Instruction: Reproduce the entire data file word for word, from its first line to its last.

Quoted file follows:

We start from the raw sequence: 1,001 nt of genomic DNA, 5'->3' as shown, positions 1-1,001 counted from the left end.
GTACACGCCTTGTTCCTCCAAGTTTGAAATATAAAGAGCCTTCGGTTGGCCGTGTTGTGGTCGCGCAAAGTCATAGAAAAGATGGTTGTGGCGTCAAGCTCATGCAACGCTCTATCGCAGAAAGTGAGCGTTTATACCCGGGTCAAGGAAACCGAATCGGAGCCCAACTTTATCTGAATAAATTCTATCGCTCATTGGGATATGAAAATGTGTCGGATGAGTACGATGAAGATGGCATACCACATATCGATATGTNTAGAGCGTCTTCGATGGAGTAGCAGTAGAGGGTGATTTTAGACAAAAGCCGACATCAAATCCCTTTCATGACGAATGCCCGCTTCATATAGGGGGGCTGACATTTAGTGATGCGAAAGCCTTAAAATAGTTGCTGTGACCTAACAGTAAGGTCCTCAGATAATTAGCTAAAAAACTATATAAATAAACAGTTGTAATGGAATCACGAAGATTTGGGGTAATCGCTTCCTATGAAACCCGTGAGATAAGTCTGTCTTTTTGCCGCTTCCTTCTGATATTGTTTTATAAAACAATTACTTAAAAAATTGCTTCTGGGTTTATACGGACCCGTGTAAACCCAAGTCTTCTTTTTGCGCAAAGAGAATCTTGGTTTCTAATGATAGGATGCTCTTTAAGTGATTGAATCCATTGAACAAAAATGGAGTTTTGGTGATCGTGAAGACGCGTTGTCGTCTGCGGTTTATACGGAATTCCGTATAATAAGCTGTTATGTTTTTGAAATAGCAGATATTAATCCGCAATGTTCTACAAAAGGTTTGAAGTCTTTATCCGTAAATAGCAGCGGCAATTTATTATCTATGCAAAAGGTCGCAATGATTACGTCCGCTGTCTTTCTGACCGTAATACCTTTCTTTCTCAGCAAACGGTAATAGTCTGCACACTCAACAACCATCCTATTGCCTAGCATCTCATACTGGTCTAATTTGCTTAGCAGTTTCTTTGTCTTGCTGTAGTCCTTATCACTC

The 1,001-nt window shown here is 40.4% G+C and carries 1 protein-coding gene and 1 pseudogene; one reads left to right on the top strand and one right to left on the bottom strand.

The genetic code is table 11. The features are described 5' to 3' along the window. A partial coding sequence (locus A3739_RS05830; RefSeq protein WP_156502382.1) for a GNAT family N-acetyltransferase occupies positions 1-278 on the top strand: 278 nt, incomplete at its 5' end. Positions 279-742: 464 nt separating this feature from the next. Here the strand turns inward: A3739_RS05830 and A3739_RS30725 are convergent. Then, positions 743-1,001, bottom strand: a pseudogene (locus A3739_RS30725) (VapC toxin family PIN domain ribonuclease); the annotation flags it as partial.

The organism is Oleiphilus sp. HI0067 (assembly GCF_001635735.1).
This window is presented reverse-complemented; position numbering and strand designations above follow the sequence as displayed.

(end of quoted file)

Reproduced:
We start from the raw sequence: 1,001 nt of genomic DNA, 5'->3' as shown, positions 1-1,001 counted from the left end.
GTACACGCCTTGTTCCTCCAAGTTTGAAATATAAAGAGCCTTCGGTTGGCCGTGTTGTGGTCGCGCAAAGTCATAGAAAAGATGGTTGTGGCGTCAAGCTCATGCAACGCTCTATCGCAGAAAGTGAGCGTTTATACCCGGGTCAAGGAAACCGAATCGGAGCCCAACTTTATCTGAATAAATTCTATCGCTCATTGGGATATGAAAATGTGTCGGATGAGTACGATGAAGATGGCATACCACATATCGATATGTNTAGAGCGTCTTCGATGGAGTAGCAGTAGAGGGTGATTTTAGACAAAAGCCGACATCAAATCCCTTTCATGACGAATGCCCGCTTCATATAGGGGGGCTGACATTTAGTGATGCGAAAGCCTTAAAATAGTTGCTGTGACCTAACAGTAAGGTCCTCAGATAATTAGCTAAAAAACTATATAAATAAACAGTTGTAATGGAATCACGAAGATTTGGGGTAATCGCTTCCTATGAAACCCGTGAGATAAGTCTGTCTTTTTGCCGCTTCCTTCTGATATTGTTTTATAAAACAATTACTTAAAAAATTGCTTCTGGGTTTATACGGACCCGTGTAAACCCAAGTCTTCTTTTTGCGCAAAGAGAATCTTGGTTTCTAATGATAGGATGCTCTTTAAGTGATTGAATCCATTGAACAAAAATGGAGTTTTGGTGATCGTGAAGACGCGTTGTCGTCTGCGGTTTATACGGAATTCCGTATAATAAGCTGTTATGTTTTTGAAATAGCAGATATTAATCCGCAATGTTCTACAAAAGGTTTGAAGTCTTTATCCGTAAATAGCAGCGGCAATTTATTATCTATGCAAAAGGTCGCAATGATTACGTCCGCTGTCTTTCTGACCGTAATACCTTTCTTTCTCAGCAAACGGTAATAGTCTGCACACTCAACAACCATCCTATTGCCTAGCATCTCATACTGGTCTAATTTGCTTAGCAGTTTCTTTGTCTTGCTGTAGTCCTTATCACTC

The 1,001-nt window shown here is 40.4% G+C and carries 1 protein-coding gene and 1 pseudogene; one reads left to right on the top strand and one right to left on the bottom strand.

The genetic code is table 11. The features are described 5' to 3' along the window. A partial coding sequence (locus A3739_RS05830; RefSeq protein WP_156502382.1) for a GNAT family N-acetyltransferase occupies positions 1-278 on the top strand: 278 nt, incomplete at its 5' end. Positions 279-742: 464 nt separating this feature from the next. Here the strand turns inward: A3739_RS05830 and A3739_RS30725 are convergent. Then, positions 743-1,001, bottom strand: a pseudogene (locus A3739_RS30725) (VapC toxin family PIN domain ribonuclease); the annotation flags it as partial.

The organism is Oleiphilus sp. HI0067 (assembly GCF_001635735.1).
This window is presented reverse-complemented; position numbering and strand designations above follow the sequence as displayed.